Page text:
Latest Senior Health News

4Oct
2021

Shape, Size of Brain Arteries May Predict Stroke Risk

Shape, Size of Brain Arteries May Predict Stroke RiskMONDAY, Oct. 4, 2021 (HealthDay News) -- The size and shape of the blood vessels in your brain may help predict your risk of an often-fatal type of stroke, called an aneurysm, a new study finds. An aneurysm is a bulge in an artery wall. "A subarachnoid hemorrhage is the most dangerous type of stroke and occurs when a brain aneurysm leaks or ruptures, causing bleeding into the brain, killing more than 50% of affected people," said Dr. Arjun Burlakoti, a University of South Australia neuroanatomist.For the study, Burlakoti conducted imaging tests of 145 patients and found people with varying sized brain arteries have greater odds of an aneurysm.The brain images of people with aneurysms showed that the four arteries that enter the brain box, divide into segments and supply blood to the...

Flu Shot Even More Important During Pandemic: Expert

3 October 2021
Flu Shot Even More Important During Pandemic: ExpertSUNDAY, Oct. 3, 2021 (HealthDay News) -- Although the focus is on the COVID-19 vaccine, don't forget to also get your flu shot — it's important, an expert says."In the United States, it is recommended that everyone over the age of 6 months be vaccinated against the flu, and there are many vaccines available that will fit your need based on age and other important risk factors," said Dr. Pedro Piedra. He is a professor of molecular virology and microbiology and pediatrics at Baylor College of Medicine in Houston.Last year's flu season was very mild, probably due to masking and social distancing to prevent COVID-19. But, now that these guidelines have been eased, this year's flu season could look quite different.According to Piedra:All flu vaccines this season contain four components...

How the COVID Pandemic Made the Opioid Epidemic Worse,...

1 October 2021
How the COVID Pandemic Made the Opioid Epidemic Worse, Even as Telehealth HelpedFRIDAY, Oct. 1, 2021 (HealthDay News) -- The COVID-19 pandemic has shaken up the U.S. opioid crisis in ways bad and good, increasing the risk of use and overdose but also spurring innovative approaches to treatment.The pandemic has definitely been linked to an increase in opioid use and overdose deaths, Tufts University's Thomas Stopka said during a HealthDay Now video interview."We've been seeing increases in opioid overdose deaths over the past 15 to 20 years, but the increase from 2019 to 2020 was upwards of a 30% increase, from about 70,000 the previous year to 93,000 in 2020," said Stopka, an associate professor of public health and community medicine at Tufts School of Medicine in Boston.People have often turned to alcohol, opioids and other drugs to help them cope with the...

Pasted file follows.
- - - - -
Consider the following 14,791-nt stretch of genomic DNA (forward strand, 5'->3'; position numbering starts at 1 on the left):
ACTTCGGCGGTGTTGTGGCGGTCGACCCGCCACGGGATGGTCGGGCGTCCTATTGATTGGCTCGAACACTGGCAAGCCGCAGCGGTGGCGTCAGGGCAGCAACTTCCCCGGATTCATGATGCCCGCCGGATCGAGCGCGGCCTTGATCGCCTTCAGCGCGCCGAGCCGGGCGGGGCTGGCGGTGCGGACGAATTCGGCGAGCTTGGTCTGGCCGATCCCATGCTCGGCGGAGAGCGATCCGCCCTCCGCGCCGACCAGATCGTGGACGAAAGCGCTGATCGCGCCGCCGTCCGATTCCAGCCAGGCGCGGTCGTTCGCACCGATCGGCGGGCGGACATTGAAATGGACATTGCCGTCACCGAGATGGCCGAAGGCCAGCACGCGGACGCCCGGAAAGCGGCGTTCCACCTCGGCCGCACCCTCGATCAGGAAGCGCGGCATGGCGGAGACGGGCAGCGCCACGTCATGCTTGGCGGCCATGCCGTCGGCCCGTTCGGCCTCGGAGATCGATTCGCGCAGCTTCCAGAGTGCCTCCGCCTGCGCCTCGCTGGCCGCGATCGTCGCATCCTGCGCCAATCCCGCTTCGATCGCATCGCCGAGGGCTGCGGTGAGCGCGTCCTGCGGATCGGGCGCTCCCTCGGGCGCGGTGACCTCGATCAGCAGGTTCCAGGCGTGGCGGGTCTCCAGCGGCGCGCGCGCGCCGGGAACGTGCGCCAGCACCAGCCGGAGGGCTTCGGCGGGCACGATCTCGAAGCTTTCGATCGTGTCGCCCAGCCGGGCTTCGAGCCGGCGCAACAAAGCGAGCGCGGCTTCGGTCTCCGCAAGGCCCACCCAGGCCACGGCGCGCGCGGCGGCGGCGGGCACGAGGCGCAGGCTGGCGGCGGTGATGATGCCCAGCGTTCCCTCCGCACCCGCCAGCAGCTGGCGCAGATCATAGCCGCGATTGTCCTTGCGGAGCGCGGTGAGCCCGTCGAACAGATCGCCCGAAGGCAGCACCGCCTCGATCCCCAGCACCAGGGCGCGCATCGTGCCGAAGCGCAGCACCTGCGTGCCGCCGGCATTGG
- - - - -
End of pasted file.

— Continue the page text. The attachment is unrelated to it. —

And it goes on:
Over Half of Police Killings Aren't Reported, Blacks...

1 October 2021
Over Half of Police Killings Aren`t Reported, Blacks Most Likely VictimsFRIDAY, Oct. 1, 2021 (HealthDay News) -- While high-profile cases like the 2020 killing of George Floyd have cast a harsh spotlight on police violence in the United States, researchers say deaths attributable to it have been underreported for at least 40 years. That's the key finding in a new study published Sept. 30 in The Lancet. For the study, a team from the University of Washington School of Medicine, in Seattle, reviewed data on fatal police violence between 1980 and 2018. Those numbers — from the U.S. National Vital Statistics System (NVSS), which collects all death certificates nationwide — were then compared to three nongovernmental, open-source databases.The conclusion: The federal government data underreported deaths from police by 56%. And Black Americans were 3.5 times...

Scientists Untangle Why Diabetes Might Raise Alzheimer's Risk

1 October 2021
Scientists Untangle Why Diabetes Might Raise Alzheimer`s RiskFRIDAY, Oct. 1, 2021 (HealthDay News) -- Type 2 diabetes may up the risk for Alzheimer's disease by altering brain function, new animal research suggests.A University of Nevada Las Vegas team showed that chronically high blood sugar could impair memory and alter aspects of working memory networks in rodents."Diabetes is a major risk factor for developing Alzheimer's disease, but it is not clear why," said study author James Hyman, an associate professor of psychology. "We show that a central feature of diabetes, hyperglycemia, impairs neural activity in ways that are similar to what is observed in preclinical Alzheimer's disease models," Hyman said in a university news release. "This is the first evidence showing neural activity changes due to hyperglycemia overlap with what is...
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